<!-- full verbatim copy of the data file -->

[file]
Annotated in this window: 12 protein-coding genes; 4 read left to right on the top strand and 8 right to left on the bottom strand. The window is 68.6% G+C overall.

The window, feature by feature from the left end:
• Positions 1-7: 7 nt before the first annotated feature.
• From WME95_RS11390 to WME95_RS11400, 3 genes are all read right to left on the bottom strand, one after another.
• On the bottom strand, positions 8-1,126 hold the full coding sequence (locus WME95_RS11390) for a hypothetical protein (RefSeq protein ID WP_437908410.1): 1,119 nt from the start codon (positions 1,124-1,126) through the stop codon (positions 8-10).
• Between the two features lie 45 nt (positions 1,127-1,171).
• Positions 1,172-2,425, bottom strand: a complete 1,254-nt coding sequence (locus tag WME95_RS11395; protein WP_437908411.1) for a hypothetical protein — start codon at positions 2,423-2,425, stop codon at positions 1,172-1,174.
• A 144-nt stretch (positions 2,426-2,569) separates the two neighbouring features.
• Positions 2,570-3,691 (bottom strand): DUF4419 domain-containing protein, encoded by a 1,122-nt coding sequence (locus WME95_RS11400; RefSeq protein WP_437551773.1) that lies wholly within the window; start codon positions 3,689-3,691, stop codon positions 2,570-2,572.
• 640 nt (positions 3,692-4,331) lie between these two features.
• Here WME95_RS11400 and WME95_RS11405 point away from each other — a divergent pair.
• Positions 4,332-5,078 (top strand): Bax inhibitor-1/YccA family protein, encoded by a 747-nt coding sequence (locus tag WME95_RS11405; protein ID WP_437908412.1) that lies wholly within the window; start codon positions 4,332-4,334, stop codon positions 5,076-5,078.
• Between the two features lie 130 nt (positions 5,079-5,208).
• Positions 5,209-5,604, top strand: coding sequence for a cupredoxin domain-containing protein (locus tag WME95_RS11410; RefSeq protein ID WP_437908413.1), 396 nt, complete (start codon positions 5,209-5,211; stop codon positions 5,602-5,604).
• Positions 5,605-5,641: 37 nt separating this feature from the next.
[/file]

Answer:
Annotated in this window: 12 protein-coding genes; 4 read left to right on the top strand and 8 right to left on the bottom strand. The window is 68.6% G+C overall.

The window, feature by feature from the left end:
• Positions 1-7: 7 nt before the first annotated feature.
• From WME95_RS11390 to WME95_RS11400, 3 genes are all read right to left on the bottom strand, one after another.
• On the bottom strand, positions 8-1,126 hold the full coding sequence (locus WME95_RS11390) for a hypothetical protein (RefSeq protein ID WP_437908410.1): 1,119 nt from the start codon (positions 1,124-1,126) through the stop codon (positions 8-10).
• Between the two features lie 45 nt (positions 1,127-1,171).
• Positions 1,172-2,425, bottom strand: a complete 1,254-nt coding sequence (locus tag WME95_RS11395; protein WP_437908411.1) for a hypothetical protein — start codon at positions 2,423-2,425, stop codon at positions 1,172-1,174.
• A 144-nt stretch (positions 2,426-2,569) separates the two neighbouring features.
• Positions 2,570-3,691 (bottom strand): DUF4419 domain-containing protein, encoded by a 1,122-nt coding sequence (locus WME95_RS11400; RefSeq protein WP_437551773.1) that lies wholly within the window; start codon positions 3,689-3,691, stop codon positions 2,570-2,572.
• 640 nt (positions 3,692-4,331) lie between these two features.
• Here WME95_RS11400 and WME95_RS11405 point away from each other — a divergent pair.
• Positions 4,332-5,078 (top strand): Bax inhibitor-1/YccA family protein, encoded by a 747-nt coding sequence (locus tag WME95_RS11405; protein ID WP_437908412.1) that lies wholly within the window; start codon positions 4,332-4,334, stop codon positions 5,076-5,078.
• Between the two features lie 130 nt (positions 5,079-5,208).
• Positions 5,209-5,604, top strand: coding sequence for a cupredoxin domain-containing protein (locus tag WME95_RS11410; RefSeq protein ID WP_437908413.1), 396 nt, complete (start codon positions 5,209-5,211; stop codon positions 5,602-5,604).
• Positions 5,605-5,641: 37 nt separating this feature from the next.